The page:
Cell Host Microbe 2013 Jan 3;13(1):42-53. Epub 2013 Jan 3.

University of Massachusetts Medical School, Worcester, MA 01605, USA.

"Triple-defective" (3d) mice carrying a mutation in UNC93B1, a chaperone for the endosomal nucleic acid-sensing (NAS) Toll-like receptors TLR3, TLR7, and TLR9, are highly susceptible to Toxoplasma gondii infection. However, none of the single or even the triple NAS-TLR-deficient animals recapitulated the 3d susceptible phenotype to experimental toxoplasmosis. Investigating this further, we found that while parasite RNA and DNA activate innate immune responses via TLR7 and TLR9, TLR11 and TLR12 working as heterodimers are required for sensing and responding to Toxoplasma profilin. Consequently, the triple TLR7/TLR9/TLR11-deficient mice are highly susceptible to T. gondii infection, recapitulating the phenotype of 3d mice. Humans lack functional TLR11 and TLR12 genes. Consistently, human cells produce high levels of proinflammatory cytokines in response to parasite-derived RNA and DNA, but not to Toxoplasma profilin, supporting a more critical role for NAS-TLRs in human toxoplasmosis.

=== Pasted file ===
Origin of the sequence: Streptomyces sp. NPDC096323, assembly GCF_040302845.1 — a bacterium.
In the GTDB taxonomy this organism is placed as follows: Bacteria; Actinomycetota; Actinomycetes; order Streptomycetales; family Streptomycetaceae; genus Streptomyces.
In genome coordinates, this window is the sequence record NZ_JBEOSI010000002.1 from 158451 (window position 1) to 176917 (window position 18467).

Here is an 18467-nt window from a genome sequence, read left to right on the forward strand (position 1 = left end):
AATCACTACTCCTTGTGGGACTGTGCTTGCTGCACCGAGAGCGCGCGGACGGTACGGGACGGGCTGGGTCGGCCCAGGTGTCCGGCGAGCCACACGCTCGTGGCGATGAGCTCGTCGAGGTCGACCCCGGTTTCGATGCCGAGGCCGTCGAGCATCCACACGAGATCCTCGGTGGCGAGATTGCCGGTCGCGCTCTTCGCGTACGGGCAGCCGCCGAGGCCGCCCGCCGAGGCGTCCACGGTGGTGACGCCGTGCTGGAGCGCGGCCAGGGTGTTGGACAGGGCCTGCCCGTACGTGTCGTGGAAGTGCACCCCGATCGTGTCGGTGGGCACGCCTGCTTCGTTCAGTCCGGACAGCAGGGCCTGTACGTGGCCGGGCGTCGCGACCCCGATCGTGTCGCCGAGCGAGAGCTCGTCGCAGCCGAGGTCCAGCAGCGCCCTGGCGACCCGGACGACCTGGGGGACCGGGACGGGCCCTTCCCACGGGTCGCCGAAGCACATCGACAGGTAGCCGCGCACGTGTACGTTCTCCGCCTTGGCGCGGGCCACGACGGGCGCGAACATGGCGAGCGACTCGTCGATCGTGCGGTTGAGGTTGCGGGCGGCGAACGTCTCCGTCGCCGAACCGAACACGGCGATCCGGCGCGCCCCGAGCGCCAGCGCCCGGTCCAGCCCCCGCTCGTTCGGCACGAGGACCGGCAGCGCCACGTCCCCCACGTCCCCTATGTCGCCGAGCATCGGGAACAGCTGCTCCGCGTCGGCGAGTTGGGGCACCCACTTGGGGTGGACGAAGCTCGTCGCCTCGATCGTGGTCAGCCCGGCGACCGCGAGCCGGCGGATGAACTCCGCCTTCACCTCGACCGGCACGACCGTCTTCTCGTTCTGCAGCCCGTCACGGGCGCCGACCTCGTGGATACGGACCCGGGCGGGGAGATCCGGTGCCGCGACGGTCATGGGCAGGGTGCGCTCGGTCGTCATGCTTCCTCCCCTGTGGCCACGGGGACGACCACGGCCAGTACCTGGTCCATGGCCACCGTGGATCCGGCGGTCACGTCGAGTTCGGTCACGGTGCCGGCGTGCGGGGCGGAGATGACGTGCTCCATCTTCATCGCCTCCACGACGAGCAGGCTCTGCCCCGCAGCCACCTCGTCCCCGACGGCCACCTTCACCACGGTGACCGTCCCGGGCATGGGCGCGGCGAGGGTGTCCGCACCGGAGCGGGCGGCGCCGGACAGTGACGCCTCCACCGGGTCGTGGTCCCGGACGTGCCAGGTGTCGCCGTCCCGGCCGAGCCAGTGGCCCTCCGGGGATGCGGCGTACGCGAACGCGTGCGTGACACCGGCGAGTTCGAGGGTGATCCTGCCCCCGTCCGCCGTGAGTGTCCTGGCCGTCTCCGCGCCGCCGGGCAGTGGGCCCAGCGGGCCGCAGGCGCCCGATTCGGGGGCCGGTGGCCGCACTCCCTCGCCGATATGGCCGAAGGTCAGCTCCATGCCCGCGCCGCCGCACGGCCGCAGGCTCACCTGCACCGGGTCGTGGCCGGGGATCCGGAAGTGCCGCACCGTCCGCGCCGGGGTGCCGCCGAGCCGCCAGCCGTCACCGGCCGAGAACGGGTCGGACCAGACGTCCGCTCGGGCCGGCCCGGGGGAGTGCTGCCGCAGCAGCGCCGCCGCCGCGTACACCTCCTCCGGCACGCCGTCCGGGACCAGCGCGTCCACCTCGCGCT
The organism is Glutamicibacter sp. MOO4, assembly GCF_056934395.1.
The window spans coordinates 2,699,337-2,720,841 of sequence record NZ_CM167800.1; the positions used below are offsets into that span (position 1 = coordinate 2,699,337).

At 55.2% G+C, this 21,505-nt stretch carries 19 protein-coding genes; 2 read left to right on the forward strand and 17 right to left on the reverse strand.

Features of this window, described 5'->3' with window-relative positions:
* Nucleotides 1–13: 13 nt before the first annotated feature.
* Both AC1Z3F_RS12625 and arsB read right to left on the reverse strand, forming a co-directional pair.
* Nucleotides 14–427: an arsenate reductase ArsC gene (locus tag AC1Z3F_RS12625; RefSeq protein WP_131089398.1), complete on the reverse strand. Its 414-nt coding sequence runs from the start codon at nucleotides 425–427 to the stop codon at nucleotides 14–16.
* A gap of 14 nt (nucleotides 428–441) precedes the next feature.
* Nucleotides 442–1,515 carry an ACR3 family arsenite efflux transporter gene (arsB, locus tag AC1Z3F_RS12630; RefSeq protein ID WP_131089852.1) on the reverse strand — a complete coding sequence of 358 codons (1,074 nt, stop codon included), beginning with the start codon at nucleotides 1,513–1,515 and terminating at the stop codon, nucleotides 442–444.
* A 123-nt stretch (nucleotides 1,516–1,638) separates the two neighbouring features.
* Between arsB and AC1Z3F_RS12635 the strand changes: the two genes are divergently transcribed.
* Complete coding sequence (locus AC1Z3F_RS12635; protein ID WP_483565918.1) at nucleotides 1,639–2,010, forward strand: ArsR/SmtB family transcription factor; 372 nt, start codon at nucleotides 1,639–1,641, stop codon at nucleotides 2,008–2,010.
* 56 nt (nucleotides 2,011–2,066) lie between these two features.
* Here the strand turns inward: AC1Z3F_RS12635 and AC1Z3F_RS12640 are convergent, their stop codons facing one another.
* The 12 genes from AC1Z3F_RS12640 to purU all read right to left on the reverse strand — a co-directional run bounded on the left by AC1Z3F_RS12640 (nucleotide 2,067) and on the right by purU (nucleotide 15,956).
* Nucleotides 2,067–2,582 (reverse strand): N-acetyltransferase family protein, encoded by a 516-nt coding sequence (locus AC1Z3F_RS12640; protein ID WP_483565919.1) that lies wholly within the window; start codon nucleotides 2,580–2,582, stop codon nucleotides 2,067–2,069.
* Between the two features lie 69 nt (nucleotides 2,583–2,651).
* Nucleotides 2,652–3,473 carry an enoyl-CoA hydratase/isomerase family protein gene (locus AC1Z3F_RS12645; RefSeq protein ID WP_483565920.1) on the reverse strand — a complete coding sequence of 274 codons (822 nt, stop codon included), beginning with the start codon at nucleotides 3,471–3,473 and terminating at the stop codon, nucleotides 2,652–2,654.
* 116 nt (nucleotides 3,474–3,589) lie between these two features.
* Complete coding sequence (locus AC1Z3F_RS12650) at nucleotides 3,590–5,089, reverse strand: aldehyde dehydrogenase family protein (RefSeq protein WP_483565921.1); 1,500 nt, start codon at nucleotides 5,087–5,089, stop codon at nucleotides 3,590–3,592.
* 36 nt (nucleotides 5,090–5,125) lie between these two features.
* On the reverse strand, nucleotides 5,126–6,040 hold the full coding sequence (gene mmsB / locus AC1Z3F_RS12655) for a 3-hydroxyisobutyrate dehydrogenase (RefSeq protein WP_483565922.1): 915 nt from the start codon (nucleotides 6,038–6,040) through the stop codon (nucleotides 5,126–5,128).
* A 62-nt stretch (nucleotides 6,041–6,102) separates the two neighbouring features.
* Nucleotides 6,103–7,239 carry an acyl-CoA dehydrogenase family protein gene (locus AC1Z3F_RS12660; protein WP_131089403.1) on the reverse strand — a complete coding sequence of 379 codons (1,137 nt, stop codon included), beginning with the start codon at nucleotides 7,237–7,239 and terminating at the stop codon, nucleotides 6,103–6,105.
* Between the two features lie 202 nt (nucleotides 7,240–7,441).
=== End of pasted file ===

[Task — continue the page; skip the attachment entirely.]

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http://dx.doi.org/10.1016/j.chom.2012.12.003DOI Listing
http://www.ncbi.nlm.nih.gov/pmc/articles/PMC3552114PMC
January 2013

De novo reconstruction of the Toxoplasma gondii transcriptome improves on the current genome annotation and reveals alternatively spliced transcripts and putative long non-coding RNAs.

BMC Genomics 2012 Dec 12;13:696. Epub 2012 Dec 12.

Department of Biology, Massachusetts Institute of Technology, Cambridge, Massachusetts, USA.

Background: Accurate gene model predictions and annotation of alternative splicing events are imperative for genomic studies in organisms that contain genes with multiple exons. Currently most gene models for the intracellular parasite, Toxoplasma gondii, are based on computer model predictions without cDNA sequence verification. Additionally, the nature and extent of alternative splicing in Toxoplasma gondii is unknown. In this study, we used de novo transcript assembly and the published type II (ME49) genomic sequence to quantify the extent of alternative splicing in Toxoplasma and to improve the current Toxoplasma gene annotations.